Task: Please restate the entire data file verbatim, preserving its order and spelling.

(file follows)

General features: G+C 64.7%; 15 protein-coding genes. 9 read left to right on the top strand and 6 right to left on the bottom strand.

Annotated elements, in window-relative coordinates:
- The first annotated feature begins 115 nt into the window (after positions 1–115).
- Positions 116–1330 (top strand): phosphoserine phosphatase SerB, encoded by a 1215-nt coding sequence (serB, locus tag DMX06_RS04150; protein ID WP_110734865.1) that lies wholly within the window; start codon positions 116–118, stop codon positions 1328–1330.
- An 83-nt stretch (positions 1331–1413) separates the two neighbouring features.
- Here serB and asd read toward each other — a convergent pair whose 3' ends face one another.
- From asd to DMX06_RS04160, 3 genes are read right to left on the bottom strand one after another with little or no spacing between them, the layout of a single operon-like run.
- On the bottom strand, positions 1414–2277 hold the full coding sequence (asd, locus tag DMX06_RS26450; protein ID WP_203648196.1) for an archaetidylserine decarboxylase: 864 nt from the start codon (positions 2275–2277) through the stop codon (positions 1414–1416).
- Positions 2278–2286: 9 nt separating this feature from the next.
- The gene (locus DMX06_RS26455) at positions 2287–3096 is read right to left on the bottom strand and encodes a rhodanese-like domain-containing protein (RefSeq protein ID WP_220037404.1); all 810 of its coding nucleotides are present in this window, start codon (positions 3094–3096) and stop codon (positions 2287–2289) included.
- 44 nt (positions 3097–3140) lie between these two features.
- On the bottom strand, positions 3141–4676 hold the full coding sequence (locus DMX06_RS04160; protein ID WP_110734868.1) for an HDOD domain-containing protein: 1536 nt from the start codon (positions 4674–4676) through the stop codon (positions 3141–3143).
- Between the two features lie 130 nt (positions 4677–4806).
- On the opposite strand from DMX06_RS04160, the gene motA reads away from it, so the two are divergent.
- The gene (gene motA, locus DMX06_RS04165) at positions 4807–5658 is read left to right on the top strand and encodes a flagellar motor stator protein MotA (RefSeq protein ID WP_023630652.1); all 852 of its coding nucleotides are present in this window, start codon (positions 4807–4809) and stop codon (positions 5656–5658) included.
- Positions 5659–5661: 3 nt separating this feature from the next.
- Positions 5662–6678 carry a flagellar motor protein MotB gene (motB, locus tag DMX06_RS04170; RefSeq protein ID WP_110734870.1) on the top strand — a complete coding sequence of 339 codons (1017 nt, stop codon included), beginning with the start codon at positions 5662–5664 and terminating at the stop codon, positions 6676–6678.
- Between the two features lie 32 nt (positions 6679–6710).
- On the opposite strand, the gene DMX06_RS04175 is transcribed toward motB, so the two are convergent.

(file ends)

General features: G+C 64.7%; 15 protein-coding genes. 9 read left to right on the top strand and 6 right to left on the bottom strand.

Annotated elements, in window-relative coordinates:
- The first annotated feature begins 115 nt into the window (after positions 1–115).
- Positions 116–1330 (top strand): phosphoserine phosphatase SerB, encoded by a 1215-nt coding sequence (serB, locus tag DMX06_RS04150; protein ID WP_110734865.1) that lies wholly within the window; start codon positions 116–118, stop codon positions 1328–1330.
- An 83-nt stretch (positions 1331–1413) separates the two neighbouring features.
- Here serB and asd read toward each other — a convergent pair whose 3' ends face one another.
- From asd to DMX06_RS04160, 3 genes are read right to left on the bottom strand one after another with little or no spacing between them, the layout of a single operon-like run.
- On the bottom strand, positions 1414–2277 hold the full coding sequence (asd, locus tag DMX06_RS26450; protein ID WP_203648196.1) for an archaetidylserine decarboxylase: 864 nt from the start codon (positions 2275–2277) through the stop codon (positions 1414–1416).
- Positions 2278–2286: 9 nt separating this feature from the next.
- The gene (locus DMX06_RS26455) at positions 2287–3096 is read right to left on the bottom strand and encodes a rhodanese-like domain-containing protein (RefSeq protein ID WP_220037404.1); all 810 of its coding nucleotides are present in this window, start codon (positions 3094–3096) and stop codon (positions 2287–2289) included.
- 44 nt (positions 3097–3140) lie between these two features.
- On the bottom strand, positions 3141–4676 hold the full coding sequence (locus DMX06_RS04160; protein ID WP_110734868.1) for an HDOD domain-containing protein: 1536 nt from the start codon (positions 4674–4676) through the stop codon (positions 3141–3143).
- Between the two features lie 130 nt (positions 4677–4806).
- On the opposite strand from DMX06_RS04160, the gene motA reads away from it, so the two are divergent.
- The gene (gene motA, locus DMX06_RS04165) at positions 4807–5658 is read left to right on the top strand and encodes a flagellar motor stator protein MotA (RefSeq protein ID WP_023630652.1); all 852 of its coding nucleotides are present in this window, start codon (positions 4807–4809) and stop codon (positions 5656–5658) included.
- Positions 5659–5661: 3 nt separating this feature from the next.
- Positions 5662–6678 carry a flagellar motor protein MotB gene (motB, locus tag DMX06_RS04170; RefSeq protein ID WP_110734870.1) on the top strand — a complete coding sequence of 339 codons (1017 nt, stop codon included), beginning with the start codon at positions 5662–5664 and terminating at the stop codon, positions 6676–6678.
- Between the two features lie 32 nt (positions 6679–6710).
- On the opposite strand, the gene DMX06_RS04175 is transcribed toward motB, so the two are convergent.